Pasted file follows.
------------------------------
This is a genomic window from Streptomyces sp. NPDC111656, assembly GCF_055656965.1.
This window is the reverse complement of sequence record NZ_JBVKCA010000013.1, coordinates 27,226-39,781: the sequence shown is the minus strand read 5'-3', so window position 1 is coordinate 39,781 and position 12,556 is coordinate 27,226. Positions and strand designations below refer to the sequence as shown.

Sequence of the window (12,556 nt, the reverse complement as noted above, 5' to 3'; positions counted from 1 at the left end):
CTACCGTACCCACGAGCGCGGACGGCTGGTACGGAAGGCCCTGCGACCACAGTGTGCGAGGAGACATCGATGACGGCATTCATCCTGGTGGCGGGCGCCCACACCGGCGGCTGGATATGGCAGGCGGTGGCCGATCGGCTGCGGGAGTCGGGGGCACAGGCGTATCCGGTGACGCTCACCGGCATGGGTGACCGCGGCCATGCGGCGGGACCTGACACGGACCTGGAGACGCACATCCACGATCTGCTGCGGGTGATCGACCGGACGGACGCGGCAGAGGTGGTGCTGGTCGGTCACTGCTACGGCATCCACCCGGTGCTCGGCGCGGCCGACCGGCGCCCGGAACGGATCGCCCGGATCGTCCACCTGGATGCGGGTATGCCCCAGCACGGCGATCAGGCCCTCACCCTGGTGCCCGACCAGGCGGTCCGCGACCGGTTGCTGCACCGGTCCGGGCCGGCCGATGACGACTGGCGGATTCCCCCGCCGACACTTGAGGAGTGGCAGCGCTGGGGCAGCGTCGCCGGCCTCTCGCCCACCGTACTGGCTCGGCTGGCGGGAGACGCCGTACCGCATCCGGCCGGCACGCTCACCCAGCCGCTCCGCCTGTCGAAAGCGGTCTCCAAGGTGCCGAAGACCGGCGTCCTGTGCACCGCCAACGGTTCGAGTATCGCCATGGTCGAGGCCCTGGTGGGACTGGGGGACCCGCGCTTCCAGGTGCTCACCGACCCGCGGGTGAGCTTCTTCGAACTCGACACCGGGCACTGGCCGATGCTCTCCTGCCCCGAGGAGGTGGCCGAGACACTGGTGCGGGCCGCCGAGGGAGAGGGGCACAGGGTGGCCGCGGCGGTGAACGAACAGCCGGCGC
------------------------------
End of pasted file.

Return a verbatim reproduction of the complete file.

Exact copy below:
This is a genomic window from Streptomyces sp. NPDC111656, assembly GCF_055656965.1.
This window is the reverse complement of sequence record NZ_JBVKCA010000013.1, coordinates 27,226-39,781: the sequence shown is the minus strand read 5'-3', so window position 1 is coordinate 39,781 and position 12,556 is coordinate 27,226. Positions and strand designations below refer to the sequence as shown.

Sequence of the window (12,556 nt, the reverse complement as noted above, 5' to 3'; positions counted from 1 at the left end):
CTACCGTACCCACGAGCGCGGACGGCTGGTACGGAAGGCCCTGCGACCACAGTGTGCGAGGAGACATCGATGACGGCATTCATCCTGGTGGCGGGCGCCCACACCGGCGGCTGGATATGGCAGGCGGTGGCCGATCGGCTGCGGGAGTCGGGGGCACAGGCGTATCCGGTGACGCTCACCGGCATGGGTGACCGCGGCCATGCGGCGGGACCTGACACGGACCTGGAGACGCACATCCACGATCTGCTGCGGGTGATCGACCGGACGGACGCGGCAGAGGTGGTGCTGGTCGGTCACTGCTACGGCATCCACCCGGTGCTCGGCGCGGCCGACCGGCGCCCGGAACGGATCGCCCGGATCGTCCACCTGGATGCGGGTATGCCCCAGCACGGCGATCAGGCCCTCACCCTGGTGCCCGACCAGGCGGTCCGCGACCGGTTGCTGCACCGGTCCGGGCCGGCCGATGACGACTGGCGGATTCCCCCGCCGACACTTGAGGAGTGGCAGCGCTGGGGCAGCGTCGCCGGCCTCTCGCCCACCGTACTGGCTCGGCTGGCGGGAGACGCCGTACCGCATCCGGCCGGCACGCTCACCCAGCCGCTCCGCCTGTCGAAAGCGGTCTCCAAGGTGCCGAAGACCGGCGTCCTGTGCACCGCCAACGGTTCGAGTATCGCCATGGTCGAGGCCCTGGTGGGACTGGGGGACCCGCGCTTCCAGGTGCTCACCGACCCGCGGGTGAGCTTCTTCGAACTCGACACCGGGCACTGGCCGATGCTCTCCTGCCCCGAGGAGGTGGCCGAGACACTGGTGCGGGCCGCCGAGGGAGAGGGGCACAGGGTGGCCGCGGCGGTGAACGAACAGCCGGCGC